White missed a chance to create more problems for Black than he did, but it was debatable if the position was ever winning.

Another musical chairs interlude followed, and with Nakamura again helming the White pieces, he had knight for bishop for the third time in four playoff games. Unlike the first two, this knight was up to the challenge.

GM Yu Yangyi reluctantly trusts that Nakamura knows his rook-and-pawn basics.

The players recessed for several hours until 5:00 p.m. for the first-place match, which followed the same procedures. Yu Yangyi and Lenderman played for third place.

Nakamura took White in the opener and his thrust 23. d5! released the cork on his pieces' energy, and for practical purposes, his victory champagne.

Nakamura often checks his analysis by looking away from the board.

Le Quang Liem called this the "big moment" of the match.

"The final I played well," Nakamura said. "I kind of tricked Le Quang in the first game in a system he wasn't quite familiar with. I was able to find some fast moves and gain some time on the clock."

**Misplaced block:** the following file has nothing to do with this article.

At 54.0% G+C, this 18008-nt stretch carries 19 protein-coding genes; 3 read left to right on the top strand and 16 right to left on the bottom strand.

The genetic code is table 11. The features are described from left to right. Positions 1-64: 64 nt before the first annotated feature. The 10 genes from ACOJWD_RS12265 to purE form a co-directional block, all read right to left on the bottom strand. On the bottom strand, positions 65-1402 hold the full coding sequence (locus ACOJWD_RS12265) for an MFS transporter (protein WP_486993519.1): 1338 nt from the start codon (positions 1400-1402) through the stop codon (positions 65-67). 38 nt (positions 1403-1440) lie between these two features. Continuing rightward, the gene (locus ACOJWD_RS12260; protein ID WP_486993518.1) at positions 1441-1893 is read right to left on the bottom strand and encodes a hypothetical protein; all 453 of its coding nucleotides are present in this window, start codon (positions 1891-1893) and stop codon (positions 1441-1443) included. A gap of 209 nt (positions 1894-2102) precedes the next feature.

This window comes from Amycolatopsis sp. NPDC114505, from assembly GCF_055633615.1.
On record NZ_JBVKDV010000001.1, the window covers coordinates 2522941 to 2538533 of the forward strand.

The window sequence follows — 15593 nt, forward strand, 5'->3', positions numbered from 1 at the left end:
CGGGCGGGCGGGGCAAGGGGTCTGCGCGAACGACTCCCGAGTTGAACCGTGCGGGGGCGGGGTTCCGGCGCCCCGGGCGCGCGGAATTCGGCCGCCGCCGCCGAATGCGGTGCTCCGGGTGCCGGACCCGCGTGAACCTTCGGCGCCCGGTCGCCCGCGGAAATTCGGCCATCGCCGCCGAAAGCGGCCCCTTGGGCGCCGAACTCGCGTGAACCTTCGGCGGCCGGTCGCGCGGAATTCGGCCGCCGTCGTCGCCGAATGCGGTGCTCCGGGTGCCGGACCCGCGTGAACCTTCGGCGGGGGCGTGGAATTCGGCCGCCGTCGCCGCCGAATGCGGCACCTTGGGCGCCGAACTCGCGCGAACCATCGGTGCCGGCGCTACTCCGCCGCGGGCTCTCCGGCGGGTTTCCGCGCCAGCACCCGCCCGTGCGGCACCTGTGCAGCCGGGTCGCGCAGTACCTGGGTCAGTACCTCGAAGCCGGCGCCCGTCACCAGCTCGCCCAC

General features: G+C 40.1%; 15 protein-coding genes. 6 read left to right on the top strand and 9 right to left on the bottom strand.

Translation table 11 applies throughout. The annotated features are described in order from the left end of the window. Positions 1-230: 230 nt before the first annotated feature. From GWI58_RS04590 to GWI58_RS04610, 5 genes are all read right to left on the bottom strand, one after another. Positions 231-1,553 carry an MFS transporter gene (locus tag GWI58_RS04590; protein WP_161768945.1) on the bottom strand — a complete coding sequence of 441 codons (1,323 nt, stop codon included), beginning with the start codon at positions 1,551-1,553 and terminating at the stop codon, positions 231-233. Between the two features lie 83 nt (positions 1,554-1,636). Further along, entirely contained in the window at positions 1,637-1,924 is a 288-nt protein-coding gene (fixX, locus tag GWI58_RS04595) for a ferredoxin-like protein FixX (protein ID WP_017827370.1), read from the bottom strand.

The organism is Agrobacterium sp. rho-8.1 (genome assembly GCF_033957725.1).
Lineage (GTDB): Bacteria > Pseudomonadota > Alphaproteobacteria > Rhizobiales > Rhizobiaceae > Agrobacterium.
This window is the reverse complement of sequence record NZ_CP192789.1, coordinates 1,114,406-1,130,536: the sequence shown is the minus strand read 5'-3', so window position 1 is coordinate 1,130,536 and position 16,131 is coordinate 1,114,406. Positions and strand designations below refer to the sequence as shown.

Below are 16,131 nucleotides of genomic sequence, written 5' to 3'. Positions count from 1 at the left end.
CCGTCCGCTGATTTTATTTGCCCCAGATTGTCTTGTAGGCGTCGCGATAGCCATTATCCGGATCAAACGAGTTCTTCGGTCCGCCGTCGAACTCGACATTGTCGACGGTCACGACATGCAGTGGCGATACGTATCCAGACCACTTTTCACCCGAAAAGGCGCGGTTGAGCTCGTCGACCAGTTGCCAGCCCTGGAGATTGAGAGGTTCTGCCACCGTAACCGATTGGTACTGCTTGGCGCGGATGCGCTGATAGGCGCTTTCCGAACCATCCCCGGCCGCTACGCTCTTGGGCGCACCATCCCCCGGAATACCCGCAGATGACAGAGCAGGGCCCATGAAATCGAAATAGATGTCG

Le Quang Liem had to beat Nakamura in the rematch to stay alive, not an enviable situation to be in. Curiously, Nakamura played the same line as Black that GM Pavel Eljanov used to deny Nakamura's comeback in their FIDE World Cup match last month.

"I was kind of marginally worse," Nakamura said about the game. But then he drew a distinction between players like Yu Yangyi and Le Quang Liem and Magnus Carlsen and himself. He explained that all four of those players can get an advantage, but the world's top two don't let chances slip.

Nakamura told he started feeling unwell around round five. He was sniffling again today.

Nakamura grimaced when White's bishop and knight landed in his territory. After some thought, he summarily sent two White pieces backward, and tried to trap the third. "Once I saw this ...e5 idea, it wasn't bad," he told Although he's completely winning in the final position, White has almost no comeback ideas, so Nakamura conceded a draw to clinch first place.

"It's very difficult," Le Quang Liem said about playing Nakamura in a fast time control. "Hikaru is a great blitz player." The Webster University junior won half as much but had twice as big of a smile as the winner.

The $50,000 payday also deprives this report from making a fancy headline -- there is a Vietnamese word for specifically for "100,000" (instead of the English pronunciation which is a combination of the numbers "hundred" and "thousand").